Economic participation of Saudis rises, unemployment rate remains stable: GASTAT

April 29, 2018

RIYADH — The General Authority for Statistics (GASTAT) released on its official website the Labor Market Bulletin for the fourth quarter of 2017, which provides comprehensive data and indicators on the Saudi labor market taken from the labor force survey conducted by the Authority on a quarterly basis, and from the administrative records of some relevant entities (Ministry of Labor and Social Development, Ministry of Civil Service, General Organization for Social Insurance, Human Resources Development Fund and National Information Center).

The results of the bulletin (third quarter, 2017) showed an increase in the economic participation of Saudis (15 years and older) as it reached (41.9%) compared to (40.7%) in Quarter 3, 2017, with an increase of (1.2%). The results indicated that the economic participation of Saudi females has increased by (19.4%) compared to (17.8%), whereas, Saudi males’ participation has increased by (63.4%) compared to (62.6%) in the third quarter of 2017. However, the results demonstrated a stability in the unemployment rate of the Saudi population for the third time, where it stabilized at (12.8%), the unemployment rate of all population (Saudis and non-Saudis) has registered (6.0%), with an increase of (0.2%) compared to the previous quarter. The results also showed a decline in the unemployment rate of Saudi with (31.0%) compared to (32.7%) in quarter 3. On the other hand, Saudi males’ unemployment rate has registered an increase by (7. 5%) compared to (7.4%) in quarter 3. Moreover, the results indicated that according to the administrative records of Saudi Arabia, there is a decline in the numbers of Saudi job seekers during the fourth quarter of 2017, as they reached (1,086,561) persons with a decline of (11.8%) compared to the third quarter of 2017. In contrast, the numbers of Saudi employed persons have increased by (3.3%) with (3,163,846) persons.

The bulletin included a large number of detailed data about workers according to the regulations they are subject to, nationality, gender, age, administrative region, and educational level, as well as data about job seekers, average monthly wage, working hours and domestic workers.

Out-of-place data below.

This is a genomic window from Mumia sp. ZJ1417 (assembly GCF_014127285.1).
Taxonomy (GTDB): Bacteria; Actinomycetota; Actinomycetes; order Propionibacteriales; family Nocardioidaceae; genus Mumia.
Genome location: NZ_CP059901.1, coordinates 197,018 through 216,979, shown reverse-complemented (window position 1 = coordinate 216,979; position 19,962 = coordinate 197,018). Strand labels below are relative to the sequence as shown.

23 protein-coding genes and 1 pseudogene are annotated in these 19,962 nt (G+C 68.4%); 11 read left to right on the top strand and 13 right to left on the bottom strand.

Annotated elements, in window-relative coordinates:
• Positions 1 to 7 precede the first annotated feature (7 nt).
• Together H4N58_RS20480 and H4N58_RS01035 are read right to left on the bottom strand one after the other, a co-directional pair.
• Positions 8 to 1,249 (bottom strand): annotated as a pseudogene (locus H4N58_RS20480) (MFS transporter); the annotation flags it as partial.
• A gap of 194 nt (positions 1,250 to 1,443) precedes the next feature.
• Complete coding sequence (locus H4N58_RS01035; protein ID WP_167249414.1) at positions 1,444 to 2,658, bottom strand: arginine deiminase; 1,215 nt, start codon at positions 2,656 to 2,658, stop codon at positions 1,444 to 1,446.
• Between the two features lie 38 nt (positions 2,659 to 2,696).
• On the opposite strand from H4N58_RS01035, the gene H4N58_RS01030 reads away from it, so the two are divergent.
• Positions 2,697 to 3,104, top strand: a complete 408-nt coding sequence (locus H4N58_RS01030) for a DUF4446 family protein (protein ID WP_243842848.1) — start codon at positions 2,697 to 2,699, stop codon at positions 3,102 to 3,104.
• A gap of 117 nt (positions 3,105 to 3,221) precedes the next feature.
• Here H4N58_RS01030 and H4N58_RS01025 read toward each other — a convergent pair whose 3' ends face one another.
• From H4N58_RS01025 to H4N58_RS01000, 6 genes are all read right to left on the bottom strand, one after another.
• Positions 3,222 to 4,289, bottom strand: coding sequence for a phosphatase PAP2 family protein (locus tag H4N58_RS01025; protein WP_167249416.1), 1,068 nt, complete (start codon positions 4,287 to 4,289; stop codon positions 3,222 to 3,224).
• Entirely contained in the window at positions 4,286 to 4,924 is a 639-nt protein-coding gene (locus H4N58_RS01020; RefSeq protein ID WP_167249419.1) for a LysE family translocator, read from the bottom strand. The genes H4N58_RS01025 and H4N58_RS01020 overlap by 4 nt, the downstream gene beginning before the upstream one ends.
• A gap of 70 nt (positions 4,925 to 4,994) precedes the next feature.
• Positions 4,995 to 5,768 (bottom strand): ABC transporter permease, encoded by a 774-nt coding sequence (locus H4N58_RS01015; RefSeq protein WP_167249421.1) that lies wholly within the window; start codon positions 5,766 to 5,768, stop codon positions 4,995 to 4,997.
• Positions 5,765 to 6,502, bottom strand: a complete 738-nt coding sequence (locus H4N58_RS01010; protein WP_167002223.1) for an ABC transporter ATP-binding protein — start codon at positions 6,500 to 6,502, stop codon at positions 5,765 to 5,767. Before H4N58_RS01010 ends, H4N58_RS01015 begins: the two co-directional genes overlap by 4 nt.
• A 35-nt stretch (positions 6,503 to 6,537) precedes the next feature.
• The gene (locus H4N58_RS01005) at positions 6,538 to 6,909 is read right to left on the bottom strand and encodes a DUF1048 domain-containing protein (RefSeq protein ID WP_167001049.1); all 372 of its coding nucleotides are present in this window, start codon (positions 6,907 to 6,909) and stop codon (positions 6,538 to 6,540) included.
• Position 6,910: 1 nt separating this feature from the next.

On the other hand, the official spokesman of the General Authority for Statistics (GASTAT) Taiseer Al-Mofarrej clarified that when comparing the unemployment rate of total population ( Saudis and non-Saudis) in Saudi Arabia, which registered (6%) in this quarter, with the unemployment rates of the Group of Twenty (G20), we find that Saudi Arabia is in the average rate, as ten countries among which is Saudi Arabia has registered rates ranging between (4%) and (7%).

Almofarrej added the results of the labor market bulletin, Quarter 4, 2017 have showed the tendencies of jobseekers in the Saudi market, as the percentage of those who seek a government job reached 38%.

GASATAT has previously clarified the difference between job seekers and unemployed, and that unemployment rate cannot be calculated based on the number of jobseekers that is registered in the databases of other government entities. The "unemployed" according to the Labor Force Survey are individuals (15 years and older) who were jobless during the period of the time reference (the survey period): the previous week of the household visit and have been looking for a job seriously during the four weeks prior to the household visit (they have at least taken one way to look for a job). This includes those who did not search for jobs during the four weeks prior to the household visit because they were waiting for a job or starting their own business in the coming period, where they had already been looking for work before the time reference period and at the same time they were able to work and were ready to join it (If available), during the week preceding the household visit.

Additionally, jobseekers can be defined as Saudi individuals (males or females) enrolled in the job search programs of the Ministry of Civil Service (Jadarah or Saa’ed) and the Human Resources Development Fund (Hafiz), and they register their personal data, qualifications, practical experiences and CVs through an electronic system.

Job seekers in the administrative records are not subject to the internationally recognized standards and conditions of unemployment approved by the ILO, and therefore are not considered to be unemployed. Hence, not every job seeker is considered unemployed, S/he may be looking for work and is working in another job, this is the case in those who seek a government job and are working, for example, in the private sector and not registered in the records of the General Organization of Social Insurance (GOSI), as if there is a jobseeker and s/he works in the private sector and subscribed in GOSI, s/he cannot be considered within jobseekers in the labor market bulletin. — SG

April 29, 2018
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